This incident of “Mey Merivah”/ “The Waters of Merivah", i.e., “the Waters of Strife” is referenced in Psalm 95, the first of the Kabbalat Shabbat psalms that we traditionally read on Friday evening.  However, the Reform siddur Mishkan Tefillah only excerpts the first seven verses of Psalm 95.  I guess the thinking of the editors of our siddur was that they didn’t want to bum us out with the rest of the psalm.  For the remaining verses of Psalm 95, which are included in the various Reconstructionist, Conservative and Orthodox siddurim conclude as follows: 


ח אַל-תַּקְשׁוּ לְבַבְכֶם, כִּמְרִיבָה; כְּיוֹם מַסָּה, בַּמִּדְבָּר.

8 'Harden not your hearts, as at Merivah, as in the day of Massah in the wilderness;

ט אֲשֶׁר נִסּוּנִי, אֲבוֹתֵיכֶם: בְּחָנוּנִי, גַּם-רָאוּ פָעֳלִי.

9 when your ancestors tried Me.  They tested Me, even though they had seen My work.

י אַרְבָּעִים שָׁנָה, אָקוּט בְּדוֹר-- וָאֹמַר, עַם תֹּעֵי לֵבָב הֵם;
וְהֵם, לֹא-יָדְעוּ דְרָכָי.

10 For forty years was I wearied with that generation, and said: It is a people that do err in their heart, and they have not known My ways;

יא אֲשֶׁר-נִשְׁבַּעְתִּי בְאַפִּי; אִם-יְבֹאוּן, אֶל-מְנוּחָתִי.

11 Then I swore in My anger,that they should not enter into My resting place.'

The medieval commentators debate amongst themselves about the nature of Moses’ sin at the waters of Merivah that leads God to decree that Moses, like his sister Miriam and his brother Aaron in this week’s Torah portion, would die before reaching the promised land.

But Maimonides’ explanation is the one that resonates most with me.  He says, in his commentary “Shemoneh Perakim” that Moses had profaned the name of God through the sin of anger.  (See Shemoneh Perakim 4:5.

For Maimonides the anger was expressed in Moses exclamation  “Shimu na hamorim!”/ "Listen, you rebels, shall we get water for you out of this rock?" 

But for me it’s that striking of the rock that reminds me of the anger I felt when I struck my viola bow against the music stand all those years ago.

I’ve certainly learned in the years since then that there are better, more effective and, indeed, more moral ways to deal with anger and frustration --- For me that includes journaling, going for a run, taking some deep breaths, talking things over with a loving friend or family member… and I’m sure each of you have your own techniques.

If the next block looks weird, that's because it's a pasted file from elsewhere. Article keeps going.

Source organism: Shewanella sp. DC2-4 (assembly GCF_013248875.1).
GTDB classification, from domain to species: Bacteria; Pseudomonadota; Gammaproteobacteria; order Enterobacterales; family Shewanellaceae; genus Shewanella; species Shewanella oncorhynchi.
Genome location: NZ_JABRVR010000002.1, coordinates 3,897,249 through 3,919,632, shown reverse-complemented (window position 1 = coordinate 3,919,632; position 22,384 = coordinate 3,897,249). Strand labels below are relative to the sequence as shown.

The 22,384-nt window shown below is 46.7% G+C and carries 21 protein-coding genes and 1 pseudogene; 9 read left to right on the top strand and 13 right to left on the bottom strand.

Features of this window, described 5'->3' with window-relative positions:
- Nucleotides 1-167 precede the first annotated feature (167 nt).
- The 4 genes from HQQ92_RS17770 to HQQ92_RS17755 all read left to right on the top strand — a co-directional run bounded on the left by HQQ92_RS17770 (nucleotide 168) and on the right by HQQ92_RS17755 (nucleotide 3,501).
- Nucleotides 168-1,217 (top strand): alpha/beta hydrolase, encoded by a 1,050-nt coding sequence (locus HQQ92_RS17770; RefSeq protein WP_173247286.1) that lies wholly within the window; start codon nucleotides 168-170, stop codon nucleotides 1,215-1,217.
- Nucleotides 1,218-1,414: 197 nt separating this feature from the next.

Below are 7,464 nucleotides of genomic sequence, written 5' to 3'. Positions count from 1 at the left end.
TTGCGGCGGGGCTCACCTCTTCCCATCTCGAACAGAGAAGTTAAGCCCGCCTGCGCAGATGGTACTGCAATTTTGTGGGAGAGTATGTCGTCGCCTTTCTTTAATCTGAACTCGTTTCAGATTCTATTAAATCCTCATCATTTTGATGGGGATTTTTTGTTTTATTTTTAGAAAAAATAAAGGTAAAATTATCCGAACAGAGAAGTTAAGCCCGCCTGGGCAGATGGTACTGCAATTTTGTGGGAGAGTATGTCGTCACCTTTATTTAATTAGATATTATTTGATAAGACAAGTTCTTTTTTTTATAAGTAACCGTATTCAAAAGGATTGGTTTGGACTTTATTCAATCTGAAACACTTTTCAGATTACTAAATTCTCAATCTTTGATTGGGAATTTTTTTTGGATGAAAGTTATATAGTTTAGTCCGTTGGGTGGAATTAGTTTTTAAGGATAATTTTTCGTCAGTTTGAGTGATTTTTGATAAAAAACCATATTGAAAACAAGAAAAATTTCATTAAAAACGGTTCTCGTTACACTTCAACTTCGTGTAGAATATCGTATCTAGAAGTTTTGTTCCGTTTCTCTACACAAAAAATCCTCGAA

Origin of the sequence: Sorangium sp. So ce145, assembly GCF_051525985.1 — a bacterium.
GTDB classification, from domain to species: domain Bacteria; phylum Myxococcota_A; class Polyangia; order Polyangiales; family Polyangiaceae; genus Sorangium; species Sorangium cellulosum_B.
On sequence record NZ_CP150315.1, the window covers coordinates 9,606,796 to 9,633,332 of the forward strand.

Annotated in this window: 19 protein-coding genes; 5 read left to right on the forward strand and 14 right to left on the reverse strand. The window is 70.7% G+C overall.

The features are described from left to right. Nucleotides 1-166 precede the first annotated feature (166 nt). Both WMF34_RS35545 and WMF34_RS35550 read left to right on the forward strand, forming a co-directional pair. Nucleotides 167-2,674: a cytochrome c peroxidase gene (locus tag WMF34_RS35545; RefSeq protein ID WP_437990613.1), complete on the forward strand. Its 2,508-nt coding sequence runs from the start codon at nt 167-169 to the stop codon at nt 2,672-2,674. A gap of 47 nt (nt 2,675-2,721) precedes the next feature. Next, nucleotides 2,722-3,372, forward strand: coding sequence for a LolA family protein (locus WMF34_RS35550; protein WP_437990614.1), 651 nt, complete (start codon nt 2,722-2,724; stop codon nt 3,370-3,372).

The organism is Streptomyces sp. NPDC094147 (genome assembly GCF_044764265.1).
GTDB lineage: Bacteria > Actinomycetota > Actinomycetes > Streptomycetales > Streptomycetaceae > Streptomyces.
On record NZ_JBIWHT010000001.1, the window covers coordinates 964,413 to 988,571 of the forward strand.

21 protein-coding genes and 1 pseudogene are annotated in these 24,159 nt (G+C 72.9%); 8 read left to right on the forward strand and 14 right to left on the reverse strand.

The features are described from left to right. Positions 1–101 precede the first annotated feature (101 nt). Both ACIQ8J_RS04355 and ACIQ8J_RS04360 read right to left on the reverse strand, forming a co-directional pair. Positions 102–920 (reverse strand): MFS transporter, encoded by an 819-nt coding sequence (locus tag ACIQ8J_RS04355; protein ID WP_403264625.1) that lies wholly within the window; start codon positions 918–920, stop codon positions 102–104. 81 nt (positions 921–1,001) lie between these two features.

In Tractate Eruvin, page 65b in the Babylonian Talmud, an insightful (and alliterative) teaching can be found:  We learn there:

א"ר אילעאי בשלשה דברים אדם ניכר בכוסו ובכיסו ובכעסו

Rabbi Ela’I said: A person[’s character] is known through three things:

 “kiso” (his or her “pocket”) – in other words, by how generous we are when it comes to matters of tzedakah.

“Koso” (one’s “cup”) – in other words, by how responsible and moderate we are in our drinking habits, and by extension, how moderate and responsible with respect to all of our drives

--- and –

“Ka’aso” -  One’s anger:  In other words, how we channel and process our moments of rage or frustration so that we keep from hurting others or setting a bad example.

May this Shabbat be a time when we can find – shalom – peace, fulfillment and wholeness ---  a time when any anger or frustration we might be dealing with may be, at least temporarily, defused through the holiness of this weekly foretaste of the world to come.

And may the lessons and the tools of our heritage help us to maintain equanimity and grace throughout the rest of the week and, indeed, throughout our lives.

Shabbat shalom.


© Rabbi David Steinberg 5772/2012

Posted on July 18, 2012 .